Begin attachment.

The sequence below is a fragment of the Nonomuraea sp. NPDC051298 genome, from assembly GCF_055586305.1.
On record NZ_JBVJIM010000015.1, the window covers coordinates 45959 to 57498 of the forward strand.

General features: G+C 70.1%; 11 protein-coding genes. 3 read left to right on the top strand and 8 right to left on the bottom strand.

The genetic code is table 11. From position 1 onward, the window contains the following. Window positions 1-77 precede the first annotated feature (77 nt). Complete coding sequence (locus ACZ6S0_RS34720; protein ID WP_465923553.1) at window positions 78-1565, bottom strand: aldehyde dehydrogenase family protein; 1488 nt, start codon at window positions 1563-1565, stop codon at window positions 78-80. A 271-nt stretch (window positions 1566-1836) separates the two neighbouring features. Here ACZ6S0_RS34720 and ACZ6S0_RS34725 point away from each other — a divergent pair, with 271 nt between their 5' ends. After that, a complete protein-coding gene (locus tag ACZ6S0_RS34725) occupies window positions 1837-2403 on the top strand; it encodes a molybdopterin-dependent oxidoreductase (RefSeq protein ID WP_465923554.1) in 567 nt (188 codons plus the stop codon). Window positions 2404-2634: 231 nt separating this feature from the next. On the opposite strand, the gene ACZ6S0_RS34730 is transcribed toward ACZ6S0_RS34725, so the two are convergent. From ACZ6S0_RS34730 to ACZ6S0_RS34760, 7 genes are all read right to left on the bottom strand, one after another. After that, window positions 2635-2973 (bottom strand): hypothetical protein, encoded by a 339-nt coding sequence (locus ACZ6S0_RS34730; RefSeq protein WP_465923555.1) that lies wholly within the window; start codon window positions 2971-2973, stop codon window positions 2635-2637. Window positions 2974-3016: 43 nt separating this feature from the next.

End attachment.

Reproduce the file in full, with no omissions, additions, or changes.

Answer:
The sequence below is a fragment of the Nonomuraea sp. NPDC051298 genome, from assembly GCF_055586305.1.
On record NZ_JBVJIM010000015.1, the window covers coordinates 45959 to 57498 of the forward strand.

General features: G+C 70.1%; 11 protein-coding genes. 3 read left to right on the top strand and 8 right to left on the bottom strand.

The genetic code is table 11. From position 1 onward, the window contains the following. Window positions 1-77 precede the first annotated feature (77 nt). Complete coding sequence (locus ACZ6S0_RS34720; protein ID WP_465923553.1) at window positions 78-1565, bottom strand: aldehyde dehydrogenase family protein; 1488 nt, start codon at window positions 1563-1565, stop codon at window positions 78-80. A 271-nt stretch (window positions 1566-1836) separates the two neighbouring features. Here ACZ6S0_RS34720 and ACZ6S0_RS34725 point away from each other — a divergent pair, with 271 nt between their 5' ends. After that, a complete protein-coding gene (locus tag ACZ6S0_RS34725) occupies window positions 1837-2403 on the top strand; it encodes a molybdopterin-dependent oxidoreductase (RefSeq protein ID WP_465923554.1) in 567 nt (188 codons plus the stop codon). Window positions 2404-2634: 231 nt separating this feature from the next. On the opposite strand, the gene ACZ6S0_RS34730 is transcribed toward ACZ6S0_RS34725, so the two are convergent. From ACZ6S0_RS34730 to ACZ6S0_RS34760, 7 genes are all read right to left on the bottom strand, one after another. After that, window positions 2635-2973 (bottom strand): hypothetical protein, encoded by a 339-nt coding sequence (locus ACZ6S0_RS34730; RefSeq protein WP_465923555.1) that lies wholly within the window; start codon window positions 2971-2973, stop codon window positions 2635-2637. Window positions 2974-3016: 43 nt separating this feature from the next.